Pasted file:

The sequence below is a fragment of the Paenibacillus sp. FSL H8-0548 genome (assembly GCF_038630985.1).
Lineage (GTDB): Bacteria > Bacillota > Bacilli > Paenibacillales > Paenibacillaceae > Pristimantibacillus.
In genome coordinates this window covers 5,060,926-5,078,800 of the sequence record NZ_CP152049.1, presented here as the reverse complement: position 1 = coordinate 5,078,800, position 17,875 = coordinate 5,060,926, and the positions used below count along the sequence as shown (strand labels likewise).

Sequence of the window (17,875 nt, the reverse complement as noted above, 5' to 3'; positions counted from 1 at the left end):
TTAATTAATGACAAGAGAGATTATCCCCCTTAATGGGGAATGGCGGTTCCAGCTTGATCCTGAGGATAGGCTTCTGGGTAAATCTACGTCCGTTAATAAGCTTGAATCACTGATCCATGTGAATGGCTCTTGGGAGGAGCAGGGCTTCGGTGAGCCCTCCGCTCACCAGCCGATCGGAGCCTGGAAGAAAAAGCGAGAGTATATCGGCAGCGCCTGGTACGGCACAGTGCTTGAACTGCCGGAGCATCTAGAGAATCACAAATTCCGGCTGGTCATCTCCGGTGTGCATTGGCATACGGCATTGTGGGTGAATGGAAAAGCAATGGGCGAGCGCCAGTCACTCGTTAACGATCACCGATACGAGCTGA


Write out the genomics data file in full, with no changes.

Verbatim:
The sequence below is a fragment of the Paenibacillus sp. FSL H8-0548 genome (assembly GCF_038630985.1).
Lineage (GTDB): Bacteria > Bacillota > Bacilli > Paenibacillales > Paenibacillaceae > Pristimantibacillus.
In genome coordinates this window covers 5,060,926-5,078,800 of the sequence record NZ_CP152049.1, presented here as the reverse complement: position 1 = coordinate 5,078,800, position 17,875 = coordinate 5,060,926, and the positions used below count along the sequence as shown (strand labels likewise).

Sequence of the window (17,875 nt, the reverse complement as noted above, 5' to 3'; positions counted from 1 at the left end):
TTAATTAATGACAAGAGAGATTATCCCCCTTAATGGGGAATGGCGGTTCCAGCTTGATCCTGAGGATAGGCTTCTGGGTAAATCTACGTCCGTTAATAAGCTTGAATCACTGATCCATGTGAATGGCTCTTGGGAGGAGCAGGGCTTCGGTGAGCCCTCCGCTCACCAGCCGATCGGAGCCTGGAAGAAAAAGCGAGAGTATATCGGCAGCGCCTGGTACGGCACAGTGCTTGAACTGCCGGAGCATCTAGAGAATCACAAATTCCGGCTGGTCATCTCCGGTGTGCATTGGCATACGGCATTGTGGGTGAATGGAAAAGCAATGGGCGAGCGCCAGTCACTCGTTAACGATCACCGATACGAGCTGA